Dropping into the Winter Bay
by Helena Mann-Melnitchenko
You must have seen it, too, the Bay spread out under you, as you flew out of Baltimore Washington International Airport to a distant city. I have seen it many times, marveling at its beauty and expanse. But, some years ago, the Bay was too close for comfort.
My daughter, home from college on her winter break, and I were trying to escape the cold winter mid-Atlantic by flying to the Bahamas. We sat by the windows and watched the mechanics swarm over our charter plane on the tarmac. A light drizzle fell from the dark sky all morning, although the thick soupy fog had lifted. Hour after hour dragged by.
The flight should have departed at 8am, and we were still watching the depressing drizzle at 11am. At last, just before noon, the boarding announcement came: A cheer went up.
Our seats were in the front of the plane: mine by the window, Valerie’s in the middle. An Asian gentleman had the aisle. “My wife and sons are behind us,” he said, smiling. We turned and said hello to an attractive woman and two teenage boys.
Bright sunlight greeted us as we cleared the clouds. We were on our way to sunny Freeport.
But not so fast. A short while into the flight, the plane plunged into the clouds again. The three of us exchanged worried glances. Suddenly the oxygen masks dropped in front of us. A young flight attendant stepped into the aisle and demonstrated their use. Her hands shook.
“We’ve lost cabin pressure,” the pilot announced over the loudspeaker. “Everyone stay calm.”
The flight attendant slowly crumpled to the floor.
A passenger knelt down and propped her into a sitting position against his seat. Two nuns recited the Lord’s Prayer. Others joined in, their voices muffled by the oxygen masks. A child’s piercing cries reached us from the back of the plane.
I looked out the window and grabbed Valerie’s hand. A large tanker slowly made its way up the Bay. Several islands dotted the black water. Poplar? Tangier? Smith? I had no idea where we were on the Chesapeake. The Bay roiled beneath us.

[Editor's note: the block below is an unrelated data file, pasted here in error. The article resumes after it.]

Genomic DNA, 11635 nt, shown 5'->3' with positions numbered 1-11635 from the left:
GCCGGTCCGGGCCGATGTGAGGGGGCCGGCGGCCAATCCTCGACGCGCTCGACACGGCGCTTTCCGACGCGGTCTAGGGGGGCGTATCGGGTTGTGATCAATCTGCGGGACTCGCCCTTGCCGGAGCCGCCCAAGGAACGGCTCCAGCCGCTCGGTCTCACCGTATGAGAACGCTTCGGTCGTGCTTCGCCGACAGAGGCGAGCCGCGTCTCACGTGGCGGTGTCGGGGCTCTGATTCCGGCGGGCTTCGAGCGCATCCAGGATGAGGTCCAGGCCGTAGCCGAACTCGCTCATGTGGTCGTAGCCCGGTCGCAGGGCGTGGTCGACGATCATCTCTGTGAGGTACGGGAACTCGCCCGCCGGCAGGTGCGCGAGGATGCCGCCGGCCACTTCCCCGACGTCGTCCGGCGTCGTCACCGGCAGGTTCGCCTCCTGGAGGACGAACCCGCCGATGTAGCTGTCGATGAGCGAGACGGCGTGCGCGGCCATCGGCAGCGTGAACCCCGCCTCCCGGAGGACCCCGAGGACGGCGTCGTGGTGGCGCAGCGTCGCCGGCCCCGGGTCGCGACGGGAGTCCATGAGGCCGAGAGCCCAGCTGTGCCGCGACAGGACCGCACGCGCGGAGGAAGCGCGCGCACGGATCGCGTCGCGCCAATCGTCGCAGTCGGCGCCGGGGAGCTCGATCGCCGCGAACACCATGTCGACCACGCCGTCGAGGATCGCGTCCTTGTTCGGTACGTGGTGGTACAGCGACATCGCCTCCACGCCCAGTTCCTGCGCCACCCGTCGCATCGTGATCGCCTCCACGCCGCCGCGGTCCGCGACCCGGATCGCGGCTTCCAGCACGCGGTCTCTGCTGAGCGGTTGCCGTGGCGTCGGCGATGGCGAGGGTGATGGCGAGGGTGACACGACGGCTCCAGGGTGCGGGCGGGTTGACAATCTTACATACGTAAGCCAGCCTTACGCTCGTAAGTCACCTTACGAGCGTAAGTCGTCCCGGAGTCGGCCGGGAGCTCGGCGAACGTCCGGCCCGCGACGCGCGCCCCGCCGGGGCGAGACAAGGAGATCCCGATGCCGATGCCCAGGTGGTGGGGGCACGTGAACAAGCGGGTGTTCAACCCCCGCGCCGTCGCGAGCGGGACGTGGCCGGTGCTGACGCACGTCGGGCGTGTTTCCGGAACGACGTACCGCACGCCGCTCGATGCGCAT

The Asian gentleman took Valerie’s hand and said, “It will be all right.”
I wasn’t so sure. The Bay was coming at us fast. I could see white ice hugging the shore. Hunter green loblolly pines swayed in the breeze, and skeletal oaks raised their naked limbs to the leaden sky. A shiver ran down my spine. It was going to be pretty cold in that water, among the crabs and oysters. Yet a grateful thought flashed in my head. Our whole family would not perish on this plane, unlike our seatmate’s. He looked calm, but his knuckles were white.
“We’re headed to Richmond Airport. It has a very long runway. Prepare for emergency landing.”
There was no time for panic. We put our hands over our heads and our heads to our knees. The plane was going down.
Sirens and flashing lights surrounded us as we skidded down the rain-slicked runway to a stop. The emergency doors opened. Grabbing only our purses, we slid down the inflated slide onto solid ground.
Unable to resist glancing back, I saw that the plane was at the very end of the runway. But it had not burst into flames.
Light bulbs flashed in our faces as we made our way to the lounge. The press had been alerted.
We were given a choice of returning to Baltimore on a bus or continuing our flight as soon as a replacement plane became available. Valerie and I looked at each other.
“What are the chances of this happening again?” she said.
We boarded another plane a few hours later. Though some chose the bus, the Asian family was right behind us.